Consumers feel the bite of moves to cool price surges
Hu Jinquan, Construction executive
Government policies aimed at blunting real estate price surges have done little to bolster the health of the sector, but simply added an additional burden on consumers.
That's the view of Hu Jinquan, a contractor and construction supervisor from the Guangzhou Jianzhu Zhiye Construction Company.
Mr Hu said the cost of materials and construction was too small to be responsible for price increases in the market and blame for the price jump should be laid on the land auction system.
'No matter how low the initial price the local land bureau sets, or how many pieces of land they offer to the market, real estate developers will bid up the price so they can stock up on land,' he said.
'When there's no land available any more, they will sell it to consumers at a retaliatory price. Consumers are the only losers.'
Mr Hu said the tougher tax measures aimed at speculators had not worked as well as people expected and while 'local governments can get more income from the new taxes, the people buying houses will pay for it in the end.'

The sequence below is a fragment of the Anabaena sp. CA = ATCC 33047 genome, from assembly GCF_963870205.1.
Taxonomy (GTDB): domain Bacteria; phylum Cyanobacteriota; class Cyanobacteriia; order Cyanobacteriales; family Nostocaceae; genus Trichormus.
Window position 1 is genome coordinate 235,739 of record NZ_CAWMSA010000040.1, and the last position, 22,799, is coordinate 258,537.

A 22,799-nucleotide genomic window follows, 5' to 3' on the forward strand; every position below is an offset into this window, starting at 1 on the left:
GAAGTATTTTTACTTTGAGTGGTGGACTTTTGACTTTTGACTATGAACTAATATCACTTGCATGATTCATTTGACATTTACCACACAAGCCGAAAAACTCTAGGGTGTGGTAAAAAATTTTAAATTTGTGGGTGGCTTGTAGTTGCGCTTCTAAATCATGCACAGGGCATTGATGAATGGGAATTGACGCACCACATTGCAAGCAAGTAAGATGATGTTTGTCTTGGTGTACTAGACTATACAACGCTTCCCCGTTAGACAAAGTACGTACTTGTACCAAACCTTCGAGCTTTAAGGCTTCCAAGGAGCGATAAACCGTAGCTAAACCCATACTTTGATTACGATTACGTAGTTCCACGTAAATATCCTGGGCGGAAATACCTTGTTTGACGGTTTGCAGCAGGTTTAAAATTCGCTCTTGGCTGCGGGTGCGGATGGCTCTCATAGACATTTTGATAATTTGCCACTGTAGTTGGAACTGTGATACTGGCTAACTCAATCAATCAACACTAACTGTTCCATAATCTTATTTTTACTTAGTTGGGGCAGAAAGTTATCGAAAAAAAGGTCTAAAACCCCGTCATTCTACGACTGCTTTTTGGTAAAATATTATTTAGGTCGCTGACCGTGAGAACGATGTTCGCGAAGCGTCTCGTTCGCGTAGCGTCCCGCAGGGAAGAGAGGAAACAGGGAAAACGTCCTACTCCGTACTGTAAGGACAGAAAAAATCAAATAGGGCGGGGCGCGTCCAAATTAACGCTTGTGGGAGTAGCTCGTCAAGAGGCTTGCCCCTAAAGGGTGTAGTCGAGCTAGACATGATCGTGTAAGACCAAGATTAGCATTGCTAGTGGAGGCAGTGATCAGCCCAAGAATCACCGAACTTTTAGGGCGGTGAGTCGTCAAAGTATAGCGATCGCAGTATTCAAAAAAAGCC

He said local governments were using income from real estate for community infrastructure, an investment that also was helping drive up prices.
'Housing is more expensive if it is surrounded by a better public environment. It's a snowball effect,' he said. Mr Hu said the only way to bring prices down was to increase development of less expensive accommodation and homes for people to rent.
'If the local government is behind this, it can fix a proper land price that's affordable for ordinary people. It's much more useful than any punitive tax measure,' he said.
'The profit margin for construction companies is almost the same, whether they're building cheap rental apartments or big houses. Land owners and estate developers are the winners from this wave of price increases.'